JERSEY CITY, N.J. — Sometimes Dan Quinn puts on mitts like a boxing trainer, and encourages his Seahawk defenders to punch him.
Other times the defensive coordinator wears thick pads that cover his arms up to his elbows. They allow defenders to tangle with him full-force. But more than anything, the pads make Quinn look like somebody who trains attack dogs.
And, really, isn’t that pretty much what he’s doing with the Seahawks defense?
“He (does look like that),” defensive lineman Michael Bennett said. “And then he lets them (attack) on Sunday.”
Quinn took over a top five defense from last season and helped make it the NFL’s best in total yards and points on the way to Sunday’s Super Bowl XLVIII meeting against the Denver Broncos.
It has been this literal hands-on approach, and aggressive attitude, that has not only endeared Quinn to Seahawks defenders, but also made him appealing to teams looking for new head coaches.
He interviewed with both Cleveland and Minnesota during this postseason, but both vacancies have been filled, and the 43-year-old Quinn appears to be rooted on the Seattle staff at least another season.
Defensive tackle Tony McDaniel said that Quinn’s sparing and squaring off with his players has established a rare connection.
“I think it’s great, more coaches should try it,” McDaniel said. “It builds a bond between the players and the coach, and you end up believing in what he’s saying. And when he says ‘Jump,’ we all say ‘How high?’ ”
Defense is about attitude and aggressiveness, McDaniel said, and Quinn has been the root-source this season. “Just look at the way we play, look at the way we practice,” McDaniel said. “It’s all about having that attitude.”
After all, what better way for a coach to express his expectations for aggressiveness than getting on the field with players and spending the afternoon clubbing each other?
“That connection with the players is what I enjoy the most about coaching,” Quinn said. “Sometimes it’s not just in the classroom but on the grass and on the field. Those interactions are some of the things that are the most fun, feeling the energy you have with them on the field.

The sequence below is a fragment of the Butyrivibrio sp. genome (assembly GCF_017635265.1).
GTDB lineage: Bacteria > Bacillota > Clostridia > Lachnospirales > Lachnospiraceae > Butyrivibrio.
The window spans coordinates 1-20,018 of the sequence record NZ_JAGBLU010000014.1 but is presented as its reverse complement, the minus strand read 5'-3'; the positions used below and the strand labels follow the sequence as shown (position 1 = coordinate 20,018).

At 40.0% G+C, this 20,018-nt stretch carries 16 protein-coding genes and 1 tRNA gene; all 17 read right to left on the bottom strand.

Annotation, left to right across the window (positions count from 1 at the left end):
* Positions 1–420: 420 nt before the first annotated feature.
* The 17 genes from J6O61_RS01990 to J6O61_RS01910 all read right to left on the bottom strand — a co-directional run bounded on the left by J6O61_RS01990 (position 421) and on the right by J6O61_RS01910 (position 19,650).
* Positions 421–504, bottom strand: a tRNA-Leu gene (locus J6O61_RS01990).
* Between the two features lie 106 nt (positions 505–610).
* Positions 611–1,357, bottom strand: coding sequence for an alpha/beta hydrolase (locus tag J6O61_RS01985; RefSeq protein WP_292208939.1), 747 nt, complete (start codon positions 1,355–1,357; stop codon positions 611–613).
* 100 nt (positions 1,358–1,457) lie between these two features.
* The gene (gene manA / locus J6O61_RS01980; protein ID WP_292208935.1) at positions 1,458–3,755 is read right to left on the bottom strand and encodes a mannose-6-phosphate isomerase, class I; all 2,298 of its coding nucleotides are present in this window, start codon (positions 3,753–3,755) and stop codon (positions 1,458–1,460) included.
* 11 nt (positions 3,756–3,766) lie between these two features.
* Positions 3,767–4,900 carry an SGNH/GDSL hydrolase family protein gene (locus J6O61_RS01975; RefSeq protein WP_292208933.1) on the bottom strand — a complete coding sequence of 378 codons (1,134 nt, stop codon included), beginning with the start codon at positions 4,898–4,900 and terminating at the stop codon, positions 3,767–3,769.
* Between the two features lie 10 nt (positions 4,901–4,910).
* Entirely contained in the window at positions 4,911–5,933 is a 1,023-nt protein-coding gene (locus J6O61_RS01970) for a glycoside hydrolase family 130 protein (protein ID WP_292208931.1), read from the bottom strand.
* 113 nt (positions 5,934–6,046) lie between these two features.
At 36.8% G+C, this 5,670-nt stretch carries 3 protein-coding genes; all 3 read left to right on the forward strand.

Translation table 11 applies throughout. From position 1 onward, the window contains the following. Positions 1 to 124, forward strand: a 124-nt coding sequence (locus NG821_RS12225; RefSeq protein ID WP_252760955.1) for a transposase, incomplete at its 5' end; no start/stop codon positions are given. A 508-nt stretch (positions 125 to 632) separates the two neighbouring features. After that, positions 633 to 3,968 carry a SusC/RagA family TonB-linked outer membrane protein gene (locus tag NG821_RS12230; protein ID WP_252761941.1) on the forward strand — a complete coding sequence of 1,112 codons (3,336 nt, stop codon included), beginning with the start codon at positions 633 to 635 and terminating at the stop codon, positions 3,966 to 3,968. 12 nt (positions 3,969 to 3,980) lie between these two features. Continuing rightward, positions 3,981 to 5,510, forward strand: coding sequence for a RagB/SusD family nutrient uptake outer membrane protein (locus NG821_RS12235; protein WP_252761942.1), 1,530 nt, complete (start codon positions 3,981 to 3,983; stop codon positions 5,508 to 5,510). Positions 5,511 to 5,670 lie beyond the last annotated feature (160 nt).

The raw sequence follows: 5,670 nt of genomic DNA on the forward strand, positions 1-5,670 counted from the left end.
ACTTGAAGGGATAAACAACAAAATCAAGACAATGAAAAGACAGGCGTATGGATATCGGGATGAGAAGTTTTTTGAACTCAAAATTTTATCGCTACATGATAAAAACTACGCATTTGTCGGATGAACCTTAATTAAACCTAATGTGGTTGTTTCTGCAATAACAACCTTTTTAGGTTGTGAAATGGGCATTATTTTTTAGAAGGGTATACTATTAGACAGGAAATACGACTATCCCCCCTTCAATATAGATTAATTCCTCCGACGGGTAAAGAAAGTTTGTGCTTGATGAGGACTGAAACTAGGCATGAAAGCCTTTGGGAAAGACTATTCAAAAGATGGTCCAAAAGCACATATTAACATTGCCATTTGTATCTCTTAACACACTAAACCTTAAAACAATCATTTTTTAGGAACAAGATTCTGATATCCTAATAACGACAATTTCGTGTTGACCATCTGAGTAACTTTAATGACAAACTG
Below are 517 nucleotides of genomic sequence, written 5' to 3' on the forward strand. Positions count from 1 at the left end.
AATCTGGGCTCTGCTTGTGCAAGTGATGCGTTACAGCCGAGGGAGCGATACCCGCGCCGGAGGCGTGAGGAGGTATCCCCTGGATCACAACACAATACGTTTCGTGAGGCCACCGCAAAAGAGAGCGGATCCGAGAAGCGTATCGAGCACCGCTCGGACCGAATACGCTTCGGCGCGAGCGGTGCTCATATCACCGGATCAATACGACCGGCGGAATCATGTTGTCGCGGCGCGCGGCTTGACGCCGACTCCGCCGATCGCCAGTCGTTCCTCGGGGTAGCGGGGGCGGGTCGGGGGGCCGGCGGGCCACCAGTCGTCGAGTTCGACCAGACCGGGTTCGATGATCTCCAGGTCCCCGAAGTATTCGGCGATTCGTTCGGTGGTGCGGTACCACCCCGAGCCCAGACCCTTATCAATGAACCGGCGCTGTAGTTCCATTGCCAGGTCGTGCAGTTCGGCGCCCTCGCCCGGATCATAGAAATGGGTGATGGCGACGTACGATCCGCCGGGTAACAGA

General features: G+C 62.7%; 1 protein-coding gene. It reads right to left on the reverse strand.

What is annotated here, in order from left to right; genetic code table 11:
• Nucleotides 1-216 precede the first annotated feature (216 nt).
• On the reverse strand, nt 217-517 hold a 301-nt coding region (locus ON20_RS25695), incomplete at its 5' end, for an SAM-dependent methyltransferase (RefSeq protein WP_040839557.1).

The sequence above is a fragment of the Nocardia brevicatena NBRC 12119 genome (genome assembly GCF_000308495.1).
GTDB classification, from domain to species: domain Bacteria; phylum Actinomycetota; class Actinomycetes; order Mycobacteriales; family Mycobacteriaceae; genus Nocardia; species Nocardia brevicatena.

“We have a blast coaching them, challenging them, being part of a group that is a lot of fun – players and coaches.”
Quinn learned the craft under NFL head coaches Steve Mariucci, Dennis Erickson, Nick Saban, Eric Mangini, Jim Mora and Pete Carroll. After spending the 2009 and ’10 seasons in Seattle under Mora and then Carroll, he took over as defensive coordinator at the University of Florida in 2011-12.
When coordinator Gus Bradley left the Seahawks for the head coaching job of the Jacksonville Jaguars last year, Carroll invited Quinn back to take over the Seahawks defense.
Defensive tackle Brandon Mebane remembers what Quinn told them upon his return: “He said, I’m gonna let you guys be free to play football, just go ahead and play.”
Linebackers coach Ken Norton Jr. said Quinn’s return was seamless, and he’s always “been on the same page” with Quinn. They speak the same language.
“He’s a guy who talks about knocking people back and playing really tough,” Norton said. “Attitude is important, as you can see; it’s our style and really works in our favor. You have to have mean, tough, reliable people on defense, and he came in with a great concept and a great attitude that really fits our players and staff.”
Quinn’s roots as a defensive tackle (Salisbury State), along with his New Jersey upbringing, create a “grit and toughness about him,” said safety Chris Maragos. “You know we’re going to hit you.”
Asked his opinion on the strengths of Quinn as a coordinator, Pro Bowl safety Kam Chancellor cited his open-mindedness and willingness to adapt.
“Coach Dan does a good job listening to us,” Chancellor said. “We have good communication back and forth. You can say, ‘I don’t know about this call here, coach’ or ‘We want to play more man here,’ and he’s definitely open to that.”
Since Pete Carroll’s coaching approach has taken the Seahawks to the Super Bowl in just four seasons, other teams are looking for ways to learn the secret. What better way than to hire one of his top lieutenants?
Interviewing for head-coaching spots was a valuable experience, Quinn said, but “I couldn’t be more thrilled to be (with Seattle) and get the opportunity to be in the Super Bowl.”
Carroll has helped Quinn in that regard, too, prepping his coordinators in how to prepare for interviews and positions.
“He’s been really awesome in that respect of helping develop coaches,” Quinn said. “It’s one of the things that’s most fun about coaching with him, he’s constantly challenging us to see where we can go.”
Another season like this and Quinn will be even more highly coveted. The Seahawks players certainly endorse him.
“The thing about Dan is he’s real with you all the time,” said defensive end Cliff Avril. “Veterans appreciate that. He’s always pumped up … real active. I think that’s very cool.”
It keeps them on their toes, too.
“Oh, yeah,” Avril warned. “You gotta watch your Ps and Qs when he puts those mitts on.”